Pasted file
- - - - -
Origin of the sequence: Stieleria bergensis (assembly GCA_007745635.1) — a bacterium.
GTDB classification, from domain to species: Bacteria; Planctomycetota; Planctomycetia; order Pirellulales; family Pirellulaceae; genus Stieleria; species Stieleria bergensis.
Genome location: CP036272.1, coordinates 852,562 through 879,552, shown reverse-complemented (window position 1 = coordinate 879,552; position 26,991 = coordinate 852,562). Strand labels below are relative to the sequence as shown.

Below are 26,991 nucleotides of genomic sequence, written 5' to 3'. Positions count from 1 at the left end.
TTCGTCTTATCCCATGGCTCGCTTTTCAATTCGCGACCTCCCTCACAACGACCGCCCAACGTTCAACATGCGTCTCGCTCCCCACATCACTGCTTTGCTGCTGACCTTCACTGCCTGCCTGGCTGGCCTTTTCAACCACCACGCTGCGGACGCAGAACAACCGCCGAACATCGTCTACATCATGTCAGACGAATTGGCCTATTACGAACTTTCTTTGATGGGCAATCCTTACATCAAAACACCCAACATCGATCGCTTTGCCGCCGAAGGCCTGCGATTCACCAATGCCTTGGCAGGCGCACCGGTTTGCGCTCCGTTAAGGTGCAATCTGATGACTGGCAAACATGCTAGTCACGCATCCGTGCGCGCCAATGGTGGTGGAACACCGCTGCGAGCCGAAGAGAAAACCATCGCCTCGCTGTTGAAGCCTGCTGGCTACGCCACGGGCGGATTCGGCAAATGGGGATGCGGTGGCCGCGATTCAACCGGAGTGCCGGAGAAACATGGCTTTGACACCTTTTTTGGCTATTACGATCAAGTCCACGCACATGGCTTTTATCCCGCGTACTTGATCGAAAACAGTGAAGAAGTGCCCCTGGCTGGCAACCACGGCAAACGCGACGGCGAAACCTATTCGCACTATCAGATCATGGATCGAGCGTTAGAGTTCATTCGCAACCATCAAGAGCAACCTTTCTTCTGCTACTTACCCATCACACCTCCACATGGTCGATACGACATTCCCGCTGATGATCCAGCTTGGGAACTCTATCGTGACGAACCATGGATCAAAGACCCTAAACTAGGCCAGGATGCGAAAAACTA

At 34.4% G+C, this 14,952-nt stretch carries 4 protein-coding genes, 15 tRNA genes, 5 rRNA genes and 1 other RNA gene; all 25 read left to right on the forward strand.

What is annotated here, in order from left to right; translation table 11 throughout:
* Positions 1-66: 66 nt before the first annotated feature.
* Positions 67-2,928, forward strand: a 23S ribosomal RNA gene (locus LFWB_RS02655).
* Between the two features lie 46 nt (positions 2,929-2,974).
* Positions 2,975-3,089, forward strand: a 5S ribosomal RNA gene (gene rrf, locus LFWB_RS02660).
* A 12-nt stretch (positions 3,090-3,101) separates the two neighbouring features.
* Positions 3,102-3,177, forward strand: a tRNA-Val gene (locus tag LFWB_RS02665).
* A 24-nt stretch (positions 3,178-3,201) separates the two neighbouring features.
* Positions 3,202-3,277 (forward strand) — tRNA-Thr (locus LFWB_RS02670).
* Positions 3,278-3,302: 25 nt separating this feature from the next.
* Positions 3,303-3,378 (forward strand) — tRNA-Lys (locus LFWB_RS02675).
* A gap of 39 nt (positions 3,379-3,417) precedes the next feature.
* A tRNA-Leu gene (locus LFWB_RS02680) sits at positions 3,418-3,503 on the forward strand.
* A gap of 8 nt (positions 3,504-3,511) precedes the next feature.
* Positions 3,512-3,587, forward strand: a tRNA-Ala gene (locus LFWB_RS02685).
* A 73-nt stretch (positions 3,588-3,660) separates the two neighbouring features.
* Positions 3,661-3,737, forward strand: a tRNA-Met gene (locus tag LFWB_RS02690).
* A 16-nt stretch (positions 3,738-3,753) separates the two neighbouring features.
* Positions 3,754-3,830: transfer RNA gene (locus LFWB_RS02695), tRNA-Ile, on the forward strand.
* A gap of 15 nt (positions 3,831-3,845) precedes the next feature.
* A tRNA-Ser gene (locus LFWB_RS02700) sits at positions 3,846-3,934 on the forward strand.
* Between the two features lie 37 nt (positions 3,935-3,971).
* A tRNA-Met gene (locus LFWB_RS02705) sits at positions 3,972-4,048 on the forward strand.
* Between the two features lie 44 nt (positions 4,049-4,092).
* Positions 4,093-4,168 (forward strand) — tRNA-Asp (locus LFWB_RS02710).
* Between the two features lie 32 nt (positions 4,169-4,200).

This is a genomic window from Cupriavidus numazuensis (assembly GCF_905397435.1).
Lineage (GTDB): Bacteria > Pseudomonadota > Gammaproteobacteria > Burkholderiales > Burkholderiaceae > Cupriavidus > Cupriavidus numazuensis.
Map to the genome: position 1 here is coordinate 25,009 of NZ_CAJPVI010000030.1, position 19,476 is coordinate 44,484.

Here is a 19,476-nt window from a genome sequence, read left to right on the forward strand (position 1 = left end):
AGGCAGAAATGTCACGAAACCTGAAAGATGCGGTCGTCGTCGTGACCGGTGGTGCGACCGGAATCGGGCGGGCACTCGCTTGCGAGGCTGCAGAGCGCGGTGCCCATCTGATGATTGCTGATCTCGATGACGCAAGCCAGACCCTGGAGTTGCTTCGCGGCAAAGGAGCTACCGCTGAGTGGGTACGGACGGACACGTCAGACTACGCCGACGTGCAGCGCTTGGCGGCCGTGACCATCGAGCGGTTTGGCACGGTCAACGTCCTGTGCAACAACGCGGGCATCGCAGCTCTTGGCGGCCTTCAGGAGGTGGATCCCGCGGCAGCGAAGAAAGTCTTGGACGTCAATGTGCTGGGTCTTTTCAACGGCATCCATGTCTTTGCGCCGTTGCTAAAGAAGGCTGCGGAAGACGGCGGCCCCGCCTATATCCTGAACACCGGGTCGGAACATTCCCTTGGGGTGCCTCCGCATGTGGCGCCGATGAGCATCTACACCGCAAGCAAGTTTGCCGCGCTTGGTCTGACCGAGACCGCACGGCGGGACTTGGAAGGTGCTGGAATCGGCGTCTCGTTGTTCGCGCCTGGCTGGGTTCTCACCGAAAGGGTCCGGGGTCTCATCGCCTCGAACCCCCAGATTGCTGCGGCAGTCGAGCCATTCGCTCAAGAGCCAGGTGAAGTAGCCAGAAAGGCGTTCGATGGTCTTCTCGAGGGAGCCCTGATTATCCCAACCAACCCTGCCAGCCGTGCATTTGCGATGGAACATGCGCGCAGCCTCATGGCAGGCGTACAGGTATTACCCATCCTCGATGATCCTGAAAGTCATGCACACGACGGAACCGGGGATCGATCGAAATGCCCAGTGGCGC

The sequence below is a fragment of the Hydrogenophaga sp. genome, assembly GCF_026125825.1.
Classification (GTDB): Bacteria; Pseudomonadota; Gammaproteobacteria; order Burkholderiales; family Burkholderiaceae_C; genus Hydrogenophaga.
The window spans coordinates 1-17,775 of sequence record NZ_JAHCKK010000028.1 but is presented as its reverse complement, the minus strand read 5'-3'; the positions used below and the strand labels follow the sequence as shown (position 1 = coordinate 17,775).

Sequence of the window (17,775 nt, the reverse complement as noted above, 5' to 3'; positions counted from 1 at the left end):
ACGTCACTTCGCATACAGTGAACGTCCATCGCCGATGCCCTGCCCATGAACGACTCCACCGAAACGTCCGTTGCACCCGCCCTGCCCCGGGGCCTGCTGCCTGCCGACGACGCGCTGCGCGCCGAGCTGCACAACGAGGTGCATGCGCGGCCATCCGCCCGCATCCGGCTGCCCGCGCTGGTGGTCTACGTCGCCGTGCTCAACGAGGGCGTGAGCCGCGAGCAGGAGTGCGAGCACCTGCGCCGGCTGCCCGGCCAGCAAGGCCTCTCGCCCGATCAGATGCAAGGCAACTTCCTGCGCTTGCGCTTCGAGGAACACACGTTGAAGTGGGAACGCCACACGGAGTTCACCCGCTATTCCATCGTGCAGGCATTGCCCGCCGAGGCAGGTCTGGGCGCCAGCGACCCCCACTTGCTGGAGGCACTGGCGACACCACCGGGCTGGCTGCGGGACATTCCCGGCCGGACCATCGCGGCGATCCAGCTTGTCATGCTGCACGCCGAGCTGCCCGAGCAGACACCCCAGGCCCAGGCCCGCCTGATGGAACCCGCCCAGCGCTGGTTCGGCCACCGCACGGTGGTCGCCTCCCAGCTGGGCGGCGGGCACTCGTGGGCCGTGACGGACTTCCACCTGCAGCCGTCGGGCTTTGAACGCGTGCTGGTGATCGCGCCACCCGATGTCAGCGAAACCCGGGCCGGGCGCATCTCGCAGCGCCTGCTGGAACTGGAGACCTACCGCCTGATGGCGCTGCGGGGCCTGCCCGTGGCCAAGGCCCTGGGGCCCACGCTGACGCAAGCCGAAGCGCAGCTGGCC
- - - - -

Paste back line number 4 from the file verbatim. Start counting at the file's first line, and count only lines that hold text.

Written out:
Below are 26,991 nucleotides of genomic sequence, written 5' to 3'. Positions count from 1 at the left end.